Sulfonamides act by interfering with folate synthesis through inhibiting dihydropteroate synthase (DHPS) which catalyzes the condensation of para-aminobenzoic acid and pteridine to form dihydropteroic acid.3 Pneumocystis jirovecii cannot be cultured, but it is postulated that reduced susceptibility to co-trimoxazole occurs through nonsynonymous point mutations, resulting in amino acid substitutions at positions 55, 57 or both in the DHPS region. Based on homology with the E. coli DHPS, these mutations appear in the active site of the enzyme involved in substrate binding that could result in structural changes which are thought to affect substrate binding and enzyme activity. Similar mutations are seen in Plasmodium falciparum and Mycobacterium leprae causing sulfa resistance.3 85/151 (56%) of samples from a SA study showed the same mutations in the DHPS region and highlighted the selective pressure high volumes of sulfa use have had on Pneumocystis.4
The clinical significance of these DHPS mutations must be inferred from correlating the clinical outcomes with the presence of DHPS gene mutations in patients with PCP. Clinical correlations of treatment failure have been contradictory, with some studies finding associations with mutations, whilst others correlate with specific Pneumocystis genotypes (type7) and some with clinical correlates, specifically with need for ventilation.5,6 Infection with Pneumocystis jirovecii type 6 was associated with prophylaxis failure and milder disease and is thought to be due to the propensity of the specific Pneumocystis strain to accumulate more mutations under selective pressure combined with spread of the strain in the community.7,8 Thus failure of treatment of acute episodes is likely a combination of severity factors, mutations and genotype. Failure of secondary prophylaxis is a combination of poor compliance, failure to immunologically reconstitute, possible resistance mutations and possible genotypes.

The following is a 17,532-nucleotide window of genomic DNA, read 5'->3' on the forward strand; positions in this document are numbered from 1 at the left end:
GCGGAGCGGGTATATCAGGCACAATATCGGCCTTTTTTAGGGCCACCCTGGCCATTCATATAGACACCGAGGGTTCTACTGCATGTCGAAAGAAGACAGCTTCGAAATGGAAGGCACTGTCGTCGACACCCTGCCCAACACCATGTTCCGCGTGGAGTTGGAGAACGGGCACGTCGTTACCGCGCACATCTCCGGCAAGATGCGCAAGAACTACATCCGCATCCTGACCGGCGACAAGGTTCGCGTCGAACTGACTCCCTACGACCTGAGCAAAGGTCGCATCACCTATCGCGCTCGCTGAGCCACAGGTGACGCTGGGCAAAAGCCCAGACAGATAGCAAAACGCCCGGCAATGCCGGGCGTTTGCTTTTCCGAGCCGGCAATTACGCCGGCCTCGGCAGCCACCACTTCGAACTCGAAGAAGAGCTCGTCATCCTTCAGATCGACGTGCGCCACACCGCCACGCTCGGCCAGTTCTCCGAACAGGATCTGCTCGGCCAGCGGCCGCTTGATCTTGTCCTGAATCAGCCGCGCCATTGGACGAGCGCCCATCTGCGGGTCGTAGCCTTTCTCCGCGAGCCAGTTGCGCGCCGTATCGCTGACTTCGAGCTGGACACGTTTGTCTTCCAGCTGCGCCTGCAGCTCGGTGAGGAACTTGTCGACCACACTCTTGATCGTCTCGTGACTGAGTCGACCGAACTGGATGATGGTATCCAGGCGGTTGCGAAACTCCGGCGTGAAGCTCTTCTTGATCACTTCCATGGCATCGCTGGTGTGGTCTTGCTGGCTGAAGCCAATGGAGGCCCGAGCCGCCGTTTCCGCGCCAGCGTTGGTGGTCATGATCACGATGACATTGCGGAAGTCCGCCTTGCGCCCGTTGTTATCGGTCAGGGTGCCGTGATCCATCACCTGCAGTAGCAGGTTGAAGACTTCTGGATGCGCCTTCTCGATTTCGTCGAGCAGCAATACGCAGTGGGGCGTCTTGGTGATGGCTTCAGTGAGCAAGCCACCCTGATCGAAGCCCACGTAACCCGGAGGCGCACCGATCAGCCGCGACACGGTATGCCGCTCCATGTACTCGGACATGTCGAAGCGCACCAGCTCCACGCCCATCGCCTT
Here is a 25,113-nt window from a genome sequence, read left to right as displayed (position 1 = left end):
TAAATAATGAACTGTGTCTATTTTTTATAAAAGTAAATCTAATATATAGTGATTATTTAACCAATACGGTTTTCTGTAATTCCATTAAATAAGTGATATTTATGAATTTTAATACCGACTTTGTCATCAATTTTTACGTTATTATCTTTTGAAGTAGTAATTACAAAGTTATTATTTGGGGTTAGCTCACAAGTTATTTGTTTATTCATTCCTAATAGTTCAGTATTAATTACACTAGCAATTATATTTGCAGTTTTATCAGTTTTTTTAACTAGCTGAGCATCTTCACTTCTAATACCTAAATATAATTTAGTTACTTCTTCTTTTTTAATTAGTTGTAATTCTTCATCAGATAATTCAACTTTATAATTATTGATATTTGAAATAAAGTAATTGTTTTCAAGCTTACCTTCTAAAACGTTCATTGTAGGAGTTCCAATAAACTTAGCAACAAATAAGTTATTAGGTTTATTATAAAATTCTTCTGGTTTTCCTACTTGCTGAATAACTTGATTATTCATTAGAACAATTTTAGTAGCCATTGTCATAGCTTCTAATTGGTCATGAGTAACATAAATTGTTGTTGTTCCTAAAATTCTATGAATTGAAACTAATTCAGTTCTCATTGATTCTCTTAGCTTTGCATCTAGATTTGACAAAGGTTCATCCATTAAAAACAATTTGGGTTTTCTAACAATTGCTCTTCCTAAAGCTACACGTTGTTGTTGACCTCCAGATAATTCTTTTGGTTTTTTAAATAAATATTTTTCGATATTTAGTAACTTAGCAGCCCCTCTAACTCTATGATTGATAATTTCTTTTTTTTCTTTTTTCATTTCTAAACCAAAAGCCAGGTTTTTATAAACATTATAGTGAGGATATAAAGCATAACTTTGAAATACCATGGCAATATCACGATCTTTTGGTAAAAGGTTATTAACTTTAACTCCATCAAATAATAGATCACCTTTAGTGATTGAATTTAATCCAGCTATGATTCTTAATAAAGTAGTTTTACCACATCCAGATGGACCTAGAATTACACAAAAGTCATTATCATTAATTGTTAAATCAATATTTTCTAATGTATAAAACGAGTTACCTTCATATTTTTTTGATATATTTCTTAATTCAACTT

A clinical diagnosis of PCP recurrence was made and she was restarted on high dose co-trimoxazole, prednisone and continued her TB Rx. No respiratory sampling was performed. She made a steady recovery over 2 weeks and although she never recovered to her baseline, she was discharged having started ART (tenofovir/lamivudine/efavirenz) in hospital to continue her TB Rx, prednisone and co-trimoxazole prophylaxis at the clinic.
She subsequently was readmitted in April 2014 following a week history of dyspnea and a productive cough. She was afebrile, O2 saturation 78% and haemodynamically stable. WCC 7.5 x 109/L, Hb 14.3g/dL and platelets 506 x 109/L. Her CXR was done:
Question 3: What further tests would you do at this stage?
Answer to Q3
The history of recurrent admissions for respiratory failure despite treatment of the common respiratory pathogens should alert the clinician to the possibility of an underlying lung disease as mentioned in answer 2. In addition, PCP immune reconstitution inflammatory syndrome (IRIS) should also be considered. The possible tests include: